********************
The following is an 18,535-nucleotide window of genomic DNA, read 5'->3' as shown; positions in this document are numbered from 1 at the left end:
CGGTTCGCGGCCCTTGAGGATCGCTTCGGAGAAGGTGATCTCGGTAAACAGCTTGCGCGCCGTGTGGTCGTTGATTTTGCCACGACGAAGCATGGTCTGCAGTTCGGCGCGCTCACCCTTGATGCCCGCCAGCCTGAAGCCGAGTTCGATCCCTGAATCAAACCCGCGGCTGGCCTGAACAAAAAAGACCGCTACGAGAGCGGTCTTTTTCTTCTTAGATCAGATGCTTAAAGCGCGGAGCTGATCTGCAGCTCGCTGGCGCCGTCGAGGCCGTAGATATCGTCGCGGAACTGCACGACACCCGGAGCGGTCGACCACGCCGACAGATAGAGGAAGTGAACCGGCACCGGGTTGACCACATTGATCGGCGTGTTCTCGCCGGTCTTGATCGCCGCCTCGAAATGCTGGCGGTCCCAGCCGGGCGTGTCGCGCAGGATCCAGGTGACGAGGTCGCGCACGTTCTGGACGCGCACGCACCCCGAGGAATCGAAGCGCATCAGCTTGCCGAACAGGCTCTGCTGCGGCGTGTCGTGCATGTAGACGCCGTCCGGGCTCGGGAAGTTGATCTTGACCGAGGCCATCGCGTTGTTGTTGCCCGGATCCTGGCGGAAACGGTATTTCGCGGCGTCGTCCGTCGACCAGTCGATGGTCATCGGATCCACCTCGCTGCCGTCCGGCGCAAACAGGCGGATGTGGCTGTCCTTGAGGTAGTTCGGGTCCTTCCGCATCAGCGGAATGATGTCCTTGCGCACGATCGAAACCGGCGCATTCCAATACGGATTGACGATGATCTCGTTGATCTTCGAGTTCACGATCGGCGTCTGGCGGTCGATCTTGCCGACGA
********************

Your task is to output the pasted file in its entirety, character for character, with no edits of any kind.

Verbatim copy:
The following is an 18,535-nucleotide window of genomic DNA, read 5'->3' as shown; positions in this document are numbered from 1 at the left end:
CGGTTCGCGGCCCTTGAGGATCGCTTCGGAGAAGGTGATCTCGGTAAACAGCTTGCGCGCCGTGTGGTCGTTGATTTTGCCACGACGAAGCATGGTCTGCAGTTCGGCGCGCTCACCCTTGATGCCCGCCAGCCTGAAGCCGAGTTCGATCCCTGAATCAAACCCGCGGCTGGCCTGAACAAAAAAGACCGCTACGAGAGCGGTCTTTTTCTTCTTAGATCAGATGCTTAAAGCGCGGAGCTGATCTGCAGCTCGCTGGCGCCGTCGAGGCCGTAGATATCGTCGCGGAACTGCACGACACCCGGAGCGGTCGACCACGCCGACAGATAGAGGAAGTGAACCGGCACCGGGTTGACCACATTGATCGGCGTGTTCTCGCCGGTCTTGATCGCCGCCTCGAAATGCTGGCGGTCCCAGCCGGGCGTGTCGCGCAGGATCCAGGTGACGAGGTCGCGCACGTTCTGGACGCGCACGCACCCCGAGGAATCGAAGCGCATCAGCTTGCCGAACAGGCTCTGCTGCGGCGTGTCGTGCATGTAGACGCCGTCCGGGCTCGGGAAGTTGATCTTGACCGAGGCCATCGCGTTGTTGTTGCCCGGATCCTGGCGGAAACGGTATTTCGCGGCGTCGTCCGTCGACCAGTCGATGGTCATCGGATCCACCTCGCTGCCGTCCGGCGCAAACAGGCGGATGTGGCTGTCCTTGAGGTAGTTCGGGTCCTTCCGCATCAGCGGAATGATGTCCTTGCGCACGATCGAAACCGGCGCATTCCAATACGGATTGACGATGATCTCGTTGATCTTCGAGTTCACGATCGGCGTCTGGCGGTCGATCTTGCCGACGA